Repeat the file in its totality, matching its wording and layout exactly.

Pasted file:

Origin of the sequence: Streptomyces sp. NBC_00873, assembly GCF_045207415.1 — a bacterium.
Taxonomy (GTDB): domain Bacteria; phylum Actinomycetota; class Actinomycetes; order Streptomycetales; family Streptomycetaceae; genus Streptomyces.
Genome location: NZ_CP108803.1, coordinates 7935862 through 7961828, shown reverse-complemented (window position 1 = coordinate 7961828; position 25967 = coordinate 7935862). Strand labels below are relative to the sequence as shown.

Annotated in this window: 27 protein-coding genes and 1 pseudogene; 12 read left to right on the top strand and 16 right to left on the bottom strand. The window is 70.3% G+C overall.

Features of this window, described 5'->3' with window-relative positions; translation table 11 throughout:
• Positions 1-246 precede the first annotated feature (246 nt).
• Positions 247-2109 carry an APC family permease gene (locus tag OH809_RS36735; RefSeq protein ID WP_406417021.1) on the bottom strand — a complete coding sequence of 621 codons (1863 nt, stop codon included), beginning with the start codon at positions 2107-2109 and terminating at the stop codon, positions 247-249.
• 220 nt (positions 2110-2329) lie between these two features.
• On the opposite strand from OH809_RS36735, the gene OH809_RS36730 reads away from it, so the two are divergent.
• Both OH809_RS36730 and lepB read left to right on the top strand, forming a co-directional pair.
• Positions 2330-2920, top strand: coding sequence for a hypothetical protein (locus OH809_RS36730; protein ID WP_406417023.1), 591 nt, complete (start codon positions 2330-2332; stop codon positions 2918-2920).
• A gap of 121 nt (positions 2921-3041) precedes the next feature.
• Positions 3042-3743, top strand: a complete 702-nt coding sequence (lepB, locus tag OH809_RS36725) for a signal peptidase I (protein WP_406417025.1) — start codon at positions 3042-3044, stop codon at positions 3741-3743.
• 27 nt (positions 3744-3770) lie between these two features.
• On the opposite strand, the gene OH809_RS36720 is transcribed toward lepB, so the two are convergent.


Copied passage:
Origin of the sequence: Streptomyces sp. NBC_00873, assembly GCF_045207415.1 — a bacterium.
Taxonomy (GTDB): domain Bacteria; phylum Actinomycetota; class Actinomycetes; order Streptomycetales; family Streptomycetaceae; genus Streptomyces.
Genome location: NZ_CP108803.1, coordinates 7935862 through 7961828, shown reverse-complemented (window position 1 = coordinate 7961828; position 25967 = coordinate 7935862). Strand labels below are relative to the sequence as shown.

Annotated in this window: 27 protein-coding genes and 1 pseudogene; 12 read left to right on the top strand and 16 right to left on the bottom strand. The window is 70.3% G+C overall.

Features of this window, described 5'->3' with window-relative positions; translation table 11 throughout:
• Positions 1-246 precede the first annotated feature (246 nt).
• Positions 247-2109 carry an APC family permease gene (locus tag OH809_RS36735; RefSeq protein ID WP_406417021.1) on the bottom strand — a complete coding sequence of 621 codons (1863 nt, stop codon included), beginning with the start codon at positions 2107-2109 and terminating at the stop codon, positions 247-249.
• 220 nt (positions 2110-2329) lie between these two features.
• On the opposite strand from OH809_RS36735, the gene OH809_RS36730 reads away from it, so the two are divergent.
• Both OH809_RS36730 and lepB read left to right on the top strand, forming a co-directional pair.
• Positions 2330-2920, top strand: coding sequence for a hypothetical protein (locus OH809_RS36730; protein ID WP_406417023.1), 591 nt, complete (start codon positions 2330-2332; stop codon positions 2918-2920).
• A gap of 121 nt (positions 2921-3041) precedes the next feature.
• Positions 3042-3743, top strand: a complete 702-nt coding sequence (lepB, locus tag OH809_RS36725) for a signal peptidase I (protein WP_406417025.1) — start codon at positions 3042-3044, stop codon at positions 3741-3743.
• 27 nt (positions 3744-3770) lie between these two features.
• On the opposite strand, the gene OH809_RS36720 is transcribed toward lepB, so the two are convergent.